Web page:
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  1. #1
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    human powered commuting forum?

    Is there a general web forum for human powered commuting?

    Not that I don't like you guys, but I'd like to be able to discuss the relative merits, differences, and similarities of all forms of human powered commuting such as:
    -running
    -walking
    -skating
    -cycling
    -roller skiing
    -etc

    I have questions such as:
    -Is cycling always gentler on the body than running (over all distances, terrain types, and speeds) or does my bike just fit me better than my shoes?
    -Do I really need different shoe types for optimal walking, running, and cycling comfort or can I have my cake and eat it too (I use platform pedals for cycle commuting)?
    -Is skating gentler on the body than running or just less effort?
    -The cycling/running exchange rate is said to be 4:1 and the skating/running 2:1. Does gearing modify these ratios (ie is a single speed or fixie closer in efficiency to skating or running)? How about recumbents? Folding bikes with small wheels? Dutch or work bikes?
    -Can training make me faster running than skating or faster skating than cycling?

  2. #2
    The Haberdasher BroadSTPhilly's Avatar
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    No but very nearly always.
    No
    Don't know
    No
    Probably not
    Quote Originally Posted by Grumpy McTrumpy View Post
    pancake theoretical physics is a good new direction for this thread.

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    Always, in my experience
    Yes. Running with the wrong shoe can hurt like anything and even cause knee damage
    I've tried roller skates. Feet are in agony within a half hour.
    The exchange rates are inaccurate; not based on actual speed or effort.
    I doubt it.

    Paul

  4. #4
    Humvee of bikes =Worksman Nightshade's Avatar
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    Quote Originally Posted by mrteeth View Post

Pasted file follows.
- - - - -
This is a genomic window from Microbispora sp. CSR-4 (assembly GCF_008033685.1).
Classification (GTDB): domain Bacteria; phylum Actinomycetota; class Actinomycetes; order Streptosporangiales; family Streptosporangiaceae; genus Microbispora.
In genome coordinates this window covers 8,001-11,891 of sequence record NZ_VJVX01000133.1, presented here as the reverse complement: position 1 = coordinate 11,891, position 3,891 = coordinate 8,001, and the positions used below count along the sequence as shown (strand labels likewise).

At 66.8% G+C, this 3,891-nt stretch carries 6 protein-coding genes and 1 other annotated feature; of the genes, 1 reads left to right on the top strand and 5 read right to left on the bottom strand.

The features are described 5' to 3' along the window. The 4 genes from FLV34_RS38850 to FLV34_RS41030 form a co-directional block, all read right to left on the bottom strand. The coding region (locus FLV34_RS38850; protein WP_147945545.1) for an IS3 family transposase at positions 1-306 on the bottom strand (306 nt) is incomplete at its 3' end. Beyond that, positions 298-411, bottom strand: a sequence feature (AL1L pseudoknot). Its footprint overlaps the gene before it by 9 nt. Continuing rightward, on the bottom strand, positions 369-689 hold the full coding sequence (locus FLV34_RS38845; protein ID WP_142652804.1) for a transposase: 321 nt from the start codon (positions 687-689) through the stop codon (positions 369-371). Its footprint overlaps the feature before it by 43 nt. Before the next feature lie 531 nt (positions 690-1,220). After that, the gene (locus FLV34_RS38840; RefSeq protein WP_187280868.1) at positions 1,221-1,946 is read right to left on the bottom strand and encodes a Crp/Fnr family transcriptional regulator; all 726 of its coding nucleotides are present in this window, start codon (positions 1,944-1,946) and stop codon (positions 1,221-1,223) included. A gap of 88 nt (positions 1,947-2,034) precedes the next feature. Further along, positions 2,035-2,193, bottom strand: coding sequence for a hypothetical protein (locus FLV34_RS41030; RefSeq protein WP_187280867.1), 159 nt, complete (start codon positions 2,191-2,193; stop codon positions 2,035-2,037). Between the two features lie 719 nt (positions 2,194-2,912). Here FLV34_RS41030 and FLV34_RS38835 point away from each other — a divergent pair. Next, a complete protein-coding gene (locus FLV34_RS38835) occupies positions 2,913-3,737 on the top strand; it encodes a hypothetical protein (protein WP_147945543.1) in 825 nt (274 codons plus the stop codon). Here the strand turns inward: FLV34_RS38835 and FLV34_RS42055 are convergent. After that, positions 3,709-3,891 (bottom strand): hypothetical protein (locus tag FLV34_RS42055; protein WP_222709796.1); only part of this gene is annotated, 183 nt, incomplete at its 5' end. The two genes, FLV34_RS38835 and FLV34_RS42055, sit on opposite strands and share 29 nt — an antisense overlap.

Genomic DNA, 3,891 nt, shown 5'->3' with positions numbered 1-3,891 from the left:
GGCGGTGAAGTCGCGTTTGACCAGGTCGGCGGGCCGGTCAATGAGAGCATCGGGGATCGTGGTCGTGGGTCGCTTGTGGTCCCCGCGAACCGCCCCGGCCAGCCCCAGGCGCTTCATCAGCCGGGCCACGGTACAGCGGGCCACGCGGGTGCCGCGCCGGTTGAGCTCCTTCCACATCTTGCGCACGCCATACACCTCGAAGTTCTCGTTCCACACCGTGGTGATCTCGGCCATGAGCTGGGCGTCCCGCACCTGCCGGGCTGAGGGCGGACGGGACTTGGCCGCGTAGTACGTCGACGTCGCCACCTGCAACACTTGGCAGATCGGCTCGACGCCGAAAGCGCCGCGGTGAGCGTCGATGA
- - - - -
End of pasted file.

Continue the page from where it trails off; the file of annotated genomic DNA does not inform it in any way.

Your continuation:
Is there a general web forum for human powered commuting?

    Not that I don't like you guys, but I'd like to be able to discuss the relative merits, differences, and similarities of all forms of human powered commuting such as:
    -running
    -walking
    -skating
    -cycling
    -roller skiing
    -etc

    I have questions such as:
    -Is cycling always gentler on the body than running (over all distances, terrain types, and speeds) or does my bike just fit me better than my shoes?
    -Do I really need different shoe types for optimal walking, running, and cycling comfort or can I have my cake and eat it too (I use platform pedals for cycle commuting)?
    -Is skating gentler on the body than running or just less effort?
    -The cycling/running exchange rate is said to be 4:1 and the skating/running 2:1. Does gearing modify these ratios (ie is a single speed or fixie closer in efficiency to skating or running)? How about recumbents? Folding bikes with small wheels? Dutch or work bikes?
    -Can training make me faster running than skating or faster skating than cycling?
    I know of no net discussion forum that covers all that you ask about. However, as far as which one
    is "gentler" on the body I can only share what my orthopedic surgeon told me after I had both knees
    totally replaced......."NO running, normal (not fast) walking ok, and bicycling is the very best and most
    gentle form of execise for normal humans. If more people cycled I'd have less business."
    My preferred bicycle brand is.......WORKSMAN CYCLES
    I dislike clipless pedals on any city bike since I feel they are unsafe.

    Originally Posted by krazygluon
    Steel: nearly a thousand years of metallurgical development
    Aluminum: barely a hundred, which one would you rather have under your butt at 30mph?

  5. #5
    Senior Member tjspiel's Avatar
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    Quote Originally Posted by Nightshade View Post
    I know of no net discussion forum that covers all that you ask about. However, as far as which one
    is "gentler" on the body I can only share what my orthopedic surgeon told me after I had both knees